Online retailers can benefit from the many tools Facebook provides that deliver meaningful data about how customers interact with the company and what is important to them. To do this, Facebook uses machine learning and the application of broad audience strategies. The basic requirement for online retailers is their own Facebook page and an Ads Manager or Business Manager account in order to be able to upload texts and images. In this context, Kai Herzberger recommends that companies give the algorithm as much freedom as possible when targeting and placing ads, as it can react and readjust much more quickly.

For the creative design of the products, there are several tools in Ads Manager and Business Manager that can be used, for example, to make color adjustments. The challenge in discovery commerce is to ensure that the products fit organically into the user's stories, convey authenticity, and avoid reproducing old patterns as much as possible. The goal is not just to sell something to the customer once, but to bind him to the brand in the long term.

Advantages of the new marketing strategy for online retailers

Discovery Commerce offers SMEs the opportunity to better reach and engage with their customers where they like to be and where they regularly spend time. With the right message at the right time, it brings people and brands together and makes the shopping experience much smoother. It combines storytelling and sales in one, with often only a few seconds between the discovery of a product or service (awareness) and the purchase (conversion). In addition, the conversion rate is significantly higher, which Facebook says is 86 percent.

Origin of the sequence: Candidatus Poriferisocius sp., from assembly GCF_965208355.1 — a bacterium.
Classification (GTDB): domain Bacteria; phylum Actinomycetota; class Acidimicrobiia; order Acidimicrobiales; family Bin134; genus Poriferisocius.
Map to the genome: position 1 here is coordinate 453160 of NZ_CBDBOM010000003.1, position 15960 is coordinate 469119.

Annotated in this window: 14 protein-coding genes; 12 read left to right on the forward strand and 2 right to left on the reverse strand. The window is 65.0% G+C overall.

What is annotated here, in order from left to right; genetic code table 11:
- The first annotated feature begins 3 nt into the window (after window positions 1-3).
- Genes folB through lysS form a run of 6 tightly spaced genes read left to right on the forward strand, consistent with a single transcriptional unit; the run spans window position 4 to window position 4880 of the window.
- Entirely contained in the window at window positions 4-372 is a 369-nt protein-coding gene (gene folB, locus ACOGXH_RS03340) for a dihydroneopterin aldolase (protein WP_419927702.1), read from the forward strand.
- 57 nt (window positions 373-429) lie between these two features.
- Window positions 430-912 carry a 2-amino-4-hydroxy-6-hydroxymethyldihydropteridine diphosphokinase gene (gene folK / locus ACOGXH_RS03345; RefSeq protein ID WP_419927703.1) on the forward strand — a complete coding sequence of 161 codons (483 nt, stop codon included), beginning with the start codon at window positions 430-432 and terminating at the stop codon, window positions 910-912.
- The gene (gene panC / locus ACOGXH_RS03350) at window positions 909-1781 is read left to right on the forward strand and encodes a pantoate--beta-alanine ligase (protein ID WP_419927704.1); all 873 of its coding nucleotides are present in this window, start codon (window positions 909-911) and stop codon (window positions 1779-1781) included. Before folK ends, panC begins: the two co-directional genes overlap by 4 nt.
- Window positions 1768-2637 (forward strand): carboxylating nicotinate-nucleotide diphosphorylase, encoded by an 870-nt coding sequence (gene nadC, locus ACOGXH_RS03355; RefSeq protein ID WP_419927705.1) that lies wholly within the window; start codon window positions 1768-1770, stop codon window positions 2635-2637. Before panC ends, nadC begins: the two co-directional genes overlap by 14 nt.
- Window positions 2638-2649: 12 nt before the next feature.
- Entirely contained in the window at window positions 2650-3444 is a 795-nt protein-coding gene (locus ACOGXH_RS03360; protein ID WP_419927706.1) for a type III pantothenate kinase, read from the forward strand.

Last but not least, discovery commerce enhances the experience of online shopping and promotes the joy and excitement of discovering a product. An essential factor in this context is personalizability: "Shopping by discovery" benefits from the fact that people are more inclined to shop at brands that offer deals and personalized recommendations, as studies show.

Another plus is the reliable option to analyze the ads over time in the Ads Manager of the social media channels and measure whether the marketing campaigns are actually working successfully or should be adjusted if necessary.


* Peter Potthast is CEO of Löwenstark Online Marketing. The agency develops and manages online marketing campaigns in SEO, SEA, marketplace marketing, affiliate marketing, email marketing and social media for clients in all industries. Potthast has been active in online marketing in the agency and AdTech environment for more than 20 years.